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Java IoT: Article

Star Trek Technology for Java3D

Building a particle system for Java3D

Emit New Particles
The particle system manager notifies the particle system that enough time has elapsed. This time is typically less than 50 milliseconds. The emitter determines how many particles need to be initialized and emitted based on the emission rate, emission rate variance, and the amount of time since the last notification. The speed of the particles is initialized based on the velocity and velocity variance while the generation shape determines the initial location. The generation shapes in the source code include point, line, disk, and radial shapes. Particles are assigned a lifetime using the same central value plus the variance approach used for other attributes.

Bury the Dead Particles
During the previous cycle, particles were aged based on the elapsed time. Now the particles that have exceeded their lifetime are collected and recycled for future emissions.

Update the Surviving Particles
The remaining particles are aged, changed by any external influences, moved, scaled, and rotated. Aging simply increments the age of the particle based on the elapsed time. External influences can affect visual characteristics such as color or transparency, or physical attributes such as scale, acceleration, velocity, or position. Updating physical attributes does involve a bit of physics, but hopefully it hasn't been too long since your last physics class.

As part of applying the influences, the accelerations are accumulated from each influence. For example, there may be a Gravity and Wind influence affecting the particles. Gravity would obviously apply a downward acceleration while wind would apply a horizontal acceleration. These accelerations and the existing velocity and position are used to move the particle. The particle is moved in the following method:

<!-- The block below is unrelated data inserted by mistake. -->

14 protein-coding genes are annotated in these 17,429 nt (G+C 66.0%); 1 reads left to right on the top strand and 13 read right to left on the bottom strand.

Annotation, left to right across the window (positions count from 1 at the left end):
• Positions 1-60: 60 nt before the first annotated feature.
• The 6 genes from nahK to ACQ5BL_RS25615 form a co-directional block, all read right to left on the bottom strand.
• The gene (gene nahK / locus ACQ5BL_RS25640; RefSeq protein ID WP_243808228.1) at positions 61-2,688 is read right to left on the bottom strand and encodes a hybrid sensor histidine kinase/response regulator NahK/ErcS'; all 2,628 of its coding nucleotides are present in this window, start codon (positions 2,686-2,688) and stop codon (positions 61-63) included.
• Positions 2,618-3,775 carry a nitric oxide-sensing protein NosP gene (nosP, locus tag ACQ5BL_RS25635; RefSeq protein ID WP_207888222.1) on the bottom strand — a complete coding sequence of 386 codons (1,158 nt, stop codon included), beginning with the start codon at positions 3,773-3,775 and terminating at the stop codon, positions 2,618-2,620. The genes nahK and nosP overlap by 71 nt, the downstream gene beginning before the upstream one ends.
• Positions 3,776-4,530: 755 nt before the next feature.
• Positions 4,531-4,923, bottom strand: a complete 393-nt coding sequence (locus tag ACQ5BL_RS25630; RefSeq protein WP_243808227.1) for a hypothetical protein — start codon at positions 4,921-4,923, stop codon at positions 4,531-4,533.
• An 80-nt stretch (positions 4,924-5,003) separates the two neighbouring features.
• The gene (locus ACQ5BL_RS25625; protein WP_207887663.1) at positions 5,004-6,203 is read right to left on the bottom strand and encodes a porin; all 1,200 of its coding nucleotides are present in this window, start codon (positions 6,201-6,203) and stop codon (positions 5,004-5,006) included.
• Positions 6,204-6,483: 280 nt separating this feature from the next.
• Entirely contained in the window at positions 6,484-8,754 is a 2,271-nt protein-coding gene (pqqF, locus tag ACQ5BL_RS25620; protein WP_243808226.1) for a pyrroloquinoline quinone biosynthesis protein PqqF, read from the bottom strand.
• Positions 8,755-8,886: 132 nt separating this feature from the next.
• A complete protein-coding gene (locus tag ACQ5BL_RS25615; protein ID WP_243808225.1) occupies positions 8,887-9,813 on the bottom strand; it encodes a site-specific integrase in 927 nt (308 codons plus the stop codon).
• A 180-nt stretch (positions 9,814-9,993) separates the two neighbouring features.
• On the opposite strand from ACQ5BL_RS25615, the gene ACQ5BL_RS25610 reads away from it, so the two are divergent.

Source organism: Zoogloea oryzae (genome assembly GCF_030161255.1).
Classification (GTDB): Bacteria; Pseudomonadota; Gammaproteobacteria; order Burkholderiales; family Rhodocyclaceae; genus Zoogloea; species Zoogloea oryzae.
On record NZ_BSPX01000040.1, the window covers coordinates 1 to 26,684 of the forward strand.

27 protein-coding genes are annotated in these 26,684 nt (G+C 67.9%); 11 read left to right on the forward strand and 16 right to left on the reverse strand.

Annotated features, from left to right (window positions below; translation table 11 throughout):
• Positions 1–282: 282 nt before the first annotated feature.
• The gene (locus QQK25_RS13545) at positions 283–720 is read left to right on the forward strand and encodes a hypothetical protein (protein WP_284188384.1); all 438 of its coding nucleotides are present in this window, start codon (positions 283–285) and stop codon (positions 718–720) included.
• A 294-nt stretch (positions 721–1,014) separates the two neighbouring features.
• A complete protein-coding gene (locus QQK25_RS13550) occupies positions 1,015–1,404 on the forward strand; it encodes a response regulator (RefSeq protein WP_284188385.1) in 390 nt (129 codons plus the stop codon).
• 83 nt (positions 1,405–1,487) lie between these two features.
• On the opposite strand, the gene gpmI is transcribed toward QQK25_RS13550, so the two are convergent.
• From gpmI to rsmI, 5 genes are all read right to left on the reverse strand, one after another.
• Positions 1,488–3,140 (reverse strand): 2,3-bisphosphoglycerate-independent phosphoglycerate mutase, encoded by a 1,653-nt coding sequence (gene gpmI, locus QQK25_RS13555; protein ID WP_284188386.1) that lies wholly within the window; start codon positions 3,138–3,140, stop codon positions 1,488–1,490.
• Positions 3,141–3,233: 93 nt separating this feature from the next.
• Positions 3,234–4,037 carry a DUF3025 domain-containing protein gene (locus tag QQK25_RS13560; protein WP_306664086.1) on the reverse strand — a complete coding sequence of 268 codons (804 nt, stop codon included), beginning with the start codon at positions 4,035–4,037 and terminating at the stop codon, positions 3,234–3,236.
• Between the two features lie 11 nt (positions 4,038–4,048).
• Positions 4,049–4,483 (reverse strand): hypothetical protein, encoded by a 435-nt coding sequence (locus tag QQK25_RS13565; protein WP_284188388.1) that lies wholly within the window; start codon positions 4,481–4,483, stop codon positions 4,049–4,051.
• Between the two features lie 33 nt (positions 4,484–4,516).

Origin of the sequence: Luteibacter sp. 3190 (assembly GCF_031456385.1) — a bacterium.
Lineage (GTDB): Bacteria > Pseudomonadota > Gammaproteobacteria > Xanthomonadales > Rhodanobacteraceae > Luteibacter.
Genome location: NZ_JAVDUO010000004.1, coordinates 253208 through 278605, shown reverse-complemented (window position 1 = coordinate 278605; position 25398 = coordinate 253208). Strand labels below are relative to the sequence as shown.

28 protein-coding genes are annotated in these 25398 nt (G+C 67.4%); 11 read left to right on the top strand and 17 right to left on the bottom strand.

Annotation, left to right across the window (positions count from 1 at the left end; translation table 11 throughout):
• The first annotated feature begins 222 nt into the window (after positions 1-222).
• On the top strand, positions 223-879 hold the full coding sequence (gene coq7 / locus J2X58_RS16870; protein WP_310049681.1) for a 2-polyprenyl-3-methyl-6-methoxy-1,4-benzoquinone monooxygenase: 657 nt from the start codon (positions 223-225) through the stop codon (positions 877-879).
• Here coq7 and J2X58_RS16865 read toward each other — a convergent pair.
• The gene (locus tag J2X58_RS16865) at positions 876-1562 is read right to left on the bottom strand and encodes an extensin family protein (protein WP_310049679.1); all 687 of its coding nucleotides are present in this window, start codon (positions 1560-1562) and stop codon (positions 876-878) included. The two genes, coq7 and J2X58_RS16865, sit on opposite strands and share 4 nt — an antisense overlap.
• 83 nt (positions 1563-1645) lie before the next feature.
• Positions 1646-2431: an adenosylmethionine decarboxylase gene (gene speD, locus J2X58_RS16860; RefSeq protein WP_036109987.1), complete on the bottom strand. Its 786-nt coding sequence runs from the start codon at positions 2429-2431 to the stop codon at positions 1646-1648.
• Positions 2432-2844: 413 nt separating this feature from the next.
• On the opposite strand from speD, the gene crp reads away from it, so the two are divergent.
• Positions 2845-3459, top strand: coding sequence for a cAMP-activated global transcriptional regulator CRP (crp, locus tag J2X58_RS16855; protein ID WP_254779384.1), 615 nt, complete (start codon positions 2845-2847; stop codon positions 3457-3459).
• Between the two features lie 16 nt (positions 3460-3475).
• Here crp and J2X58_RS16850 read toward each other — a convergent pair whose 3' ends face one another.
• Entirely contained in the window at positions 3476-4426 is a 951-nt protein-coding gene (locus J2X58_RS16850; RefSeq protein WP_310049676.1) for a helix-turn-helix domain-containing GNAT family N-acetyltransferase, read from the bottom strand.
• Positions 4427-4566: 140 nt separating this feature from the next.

public void move(float dt) {
float[] position = getLocalPosition();
Vector3f v = getLocalVelocity();
Vector3f a = getLocalAcceleration();
v.scaleAdd(dt, a, v);
// Scale add not used with position
// to reduce number of objects created.
float x = position[0] + vx * dt;
float y = position[1] + vy * dt;
float z = position[2] + vz * dt;
setLocalPosition(x, y, z);

This implementation uses Euler's approach to numeric integration. This approach works for us provided the time differential (dt) between frames is small. The ParticleSystemManager controls the elapsed time so we can ensure the time differential is small. Other approaches to numeric integration such as Modified Euler, Heun, or Runge-Kutta could be used if we needed more accuracy for our particle simulation.

Because we are currently dealing with point particles, we'll skip scaling and rotation for now since these make little sense for points.

Render the Particles
This step is trivial in Java3D because the previous step changed the location of the points representing the particles. The previous step updated the geometry of the particle system shape using the GeometryUpdater interface and Java3D renders the new positions for us. As the particle system life cycle evolves, the position of the particles changes, creating the animation. Because we are dealing with points, some simulations can be disorienting unless we introduce motion blur.